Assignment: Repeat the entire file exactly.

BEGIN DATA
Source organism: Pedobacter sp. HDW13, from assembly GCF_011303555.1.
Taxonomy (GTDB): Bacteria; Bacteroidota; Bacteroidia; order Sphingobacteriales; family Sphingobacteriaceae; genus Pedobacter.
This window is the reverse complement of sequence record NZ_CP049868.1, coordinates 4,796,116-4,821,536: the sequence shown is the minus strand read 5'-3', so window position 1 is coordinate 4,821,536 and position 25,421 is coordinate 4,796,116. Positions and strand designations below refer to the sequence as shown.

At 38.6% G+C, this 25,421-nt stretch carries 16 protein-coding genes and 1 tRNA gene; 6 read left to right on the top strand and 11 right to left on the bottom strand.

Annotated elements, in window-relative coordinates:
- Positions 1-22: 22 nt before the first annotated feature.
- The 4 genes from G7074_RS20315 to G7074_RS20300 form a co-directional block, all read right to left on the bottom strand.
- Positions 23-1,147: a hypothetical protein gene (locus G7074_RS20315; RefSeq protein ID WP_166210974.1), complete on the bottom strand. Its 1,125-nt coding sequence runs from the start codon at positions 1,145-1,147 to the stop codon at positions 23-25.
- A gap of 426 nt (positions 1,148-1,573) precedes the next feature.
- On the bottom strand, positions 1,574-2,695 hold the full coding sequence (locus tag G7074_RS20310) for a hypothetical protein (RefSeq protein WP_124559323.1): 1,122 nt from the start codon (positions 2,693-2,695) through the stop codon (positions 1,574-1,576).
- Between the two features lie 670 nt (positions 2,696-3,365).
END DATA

Source organism: Pedobacter sp. HDW13, from assembly GCF_011303555.1.
Taxonomy (GTDB): Bacteria; Bacteroidota; Bacteroidia; order Sphingobacteriales; family Sphingobacteriaceae; genus Pedobacter.
This window is the reverse complement of sequence record NZ_CP049868.1, coordinates 4,796,116-4,821,536: the sequence shown is the minus strand read 5'-3', so window position 1 is coordinate 4,821,536 and position 25,421 is coordinate 4,796,116. Positions and strand designations below refer to the sequence as shown.

At 38.6% G+C, this 25,421-nt stretch carries 16 protein-coding genes and 1 tRNA gene; 6 read left to right on the top strand and 11 right to left on the bottom strand.

Annotated elements, in window-relative coordinates:
- Positions 1-22: 22 nt before the first annotated feature.
- The 4 genes from G7074_RS20315 to G7074_RS20300 form a co-directional block, all read right to left on the bottom strand.
- Positions 23-1,147: a hypothetical protein gene (locus G7074_RS20315; RefSeq protein ID WP_166210974.1), complete on the bottom strand. Its 1,125-nt coding sequence runs from the start codon at positions 1,145-1,147 to the stop codon at positions 23-25.
- A gap of 426 nt (positions 1,148-1,573) precedes the next feature.
- On the bottom strand, positions 1,574-2,695 hold the full coding sequence (locus tag G7074_RS20310) for a hypothetical protein (RefSeq protein WP_124559323.1): 1,122 nt from the start codon (positions 2,693-2,695) through the stop codon (positions 1,574-1,576).
- Between the two features lie 670 nt (positions 2,696-3,365).